God's Ear
Zephyr Theater

The Echo Theater Company gives Jenny Schwartz's 2007 play, God’s Ear, a skillful production in its L.A. premiere at the Zephyr Theater. Schwartz is a decidedly modernist writer, one whose intent is to deconstruct the family drama genre by taking out the realistic elements and replacing them with comedy, wordplay and fantasy. At the same time, she also tries to delve into the dark corners of her characters, with boldness and power. It's a directorial challenge to hit all the right notes, but thankfully Rory Kozoll lives up to the task.

Willard Manus
What the Butler Saw
Odyssey Theater

"Farce is tragedy played at a thousand revolutions a minute," said John Mortimer. If he were alive today, Joe Orton would surely have seconded that notion. The British playwright came to prominence in the 1960s with a series of black, bawdy farces -- The Entertaining Mister Sloane, Loot and What the Butler Saw-- that usually ended with blood on the walls.

Willard Manus
Clybourne Park
Mark Taper Forum

Racism and real estate have always had a volatile relationship in the USA. Segregated neighborhoods have been a fact of life in most American cities and towns, with the divisions supported by laws and covenants that expressed the prejudiced feelings of the majority white population. Thanks to civil-rights legislation, most of the laws and covenants have been repealed, but the racism remained in place, making it hard for people of color to break out of their ghettoes.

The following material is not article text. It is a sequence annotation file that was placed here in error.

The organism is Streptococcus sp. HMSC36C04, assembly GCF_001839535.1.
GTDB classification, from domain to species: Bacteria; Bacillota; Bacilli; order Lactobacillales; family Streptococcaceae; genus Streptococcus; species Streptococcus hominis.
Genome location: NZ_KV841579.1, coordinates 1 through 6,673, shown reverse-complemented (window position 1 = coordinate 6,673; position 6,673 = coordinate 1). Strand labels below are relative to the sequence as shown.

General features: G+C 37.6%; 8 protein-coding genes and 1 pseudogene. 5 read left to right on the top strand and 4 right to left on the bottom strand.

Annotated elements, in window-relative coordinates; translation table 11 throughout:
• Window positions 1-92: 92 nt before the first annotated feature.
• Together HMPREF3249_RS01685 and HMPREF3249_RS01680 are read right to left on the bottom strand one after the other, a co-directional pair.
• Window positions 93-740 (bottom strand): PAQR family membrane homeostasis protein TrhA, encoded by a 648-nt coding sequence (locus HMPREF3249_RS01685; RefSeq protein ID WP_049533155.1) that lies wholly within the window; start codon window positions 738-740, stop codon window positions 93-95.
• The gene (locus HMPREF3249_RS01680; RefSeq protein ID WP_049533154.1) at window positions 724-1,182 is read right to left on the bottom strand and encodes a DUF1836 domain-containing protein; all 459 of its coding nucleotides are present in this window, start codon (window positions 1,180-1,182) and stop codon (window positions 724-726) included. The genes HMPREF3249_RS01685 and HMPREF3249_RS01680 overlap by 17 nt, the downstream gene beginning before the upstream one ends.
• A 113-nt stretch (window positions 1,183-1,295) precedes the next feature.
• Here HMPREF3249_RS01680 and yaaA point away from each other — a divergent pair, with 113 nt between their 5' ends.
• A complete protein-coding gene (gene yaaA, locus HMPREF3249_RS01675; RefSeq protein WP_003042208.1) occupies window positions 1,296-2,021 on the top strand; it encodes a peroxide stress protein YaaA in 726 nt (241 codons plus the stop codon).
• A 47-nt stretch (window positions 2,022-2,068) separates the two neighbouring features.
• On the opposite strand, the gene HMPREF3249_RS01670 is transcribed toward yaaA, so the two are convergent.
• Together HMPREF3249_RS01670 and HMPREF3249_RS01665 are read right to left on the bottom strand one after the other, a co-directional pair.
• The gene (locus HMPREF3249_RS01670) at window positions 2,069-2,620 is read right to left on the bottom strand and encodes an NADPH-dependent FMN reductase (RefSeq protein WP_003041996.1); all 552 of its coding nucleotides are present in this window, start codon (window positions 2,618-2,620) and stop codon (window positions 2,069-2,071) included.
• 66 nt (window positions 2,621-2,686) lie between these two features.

Willard Manus
Complete Works of William Shakespeare (Abridged), The
Milwaukee Repertory Theater - Stackner Cabaret

It only seems fair that a production called The Complete Works of William Shakespeare – Abridged should receive an abridged synopsis. So here goes: Three guys, 37 of Shakespeare’s plays, and less than two hours to cram them all in. That, essentially, is what the show’s creators gave birth to in 1987. Since then, Complete Workshas appeared in many of the country’s regional theaters. It now lands in Milwaukee. (Also noteworthy is the fact that the original cast performed an “updated” version of this play at New York’s Victory Theater in March 2010.)

Anne Siegel
Porgy and Bess
Richard Rodgers Theater

Well, I'm glad I was at least somewhat prepared for the desecration of the operatic masterwork, Porgy and Bess, that's now on view on Broadway at the Richard Rodgers Theater, or I probably would have booed loudly during the performance and caused a scene. Interviews given by director Diane Paulus, playwright Suzan-Lori Parks, and musician Diedre L. Murray concerning their "adaptation" of this beloved work as a Broadway musical in advance of the show's pre-Broadway run at the American Repertory Theatre in Cambridge, Mass.

Michael Portantiere
Road to Mecca, The
American Airlines Theater

No doubt about it, Athol Fugard’s The Road to Mecca is tough going, a long, winding journey with its pay-off at the end. This pay-off is not with blazing fireworks but finding an artist’s inspiration she fears is lost. Directed with sensitivity by Gordon Edelstein, the Roundabout Theatre Company's production at the American Airlines Theater is driven by three stunning performances and the poetic, often passionate language of its playwright.

Elizabeth Ahlfors
Our Town
The Broad Stage

I have always disliked Our Town, going back to when I first saw a production of it in high school. Its folksy, idealized portrait of small-town life made me think, sourly, of Norman Rockwell or the Andy Hardy movies. Seeing subsequent productions did not make me change my mind about Thornton Wilder's 1938, Pulitzer Prize-winning play--and that holds true for the production under review.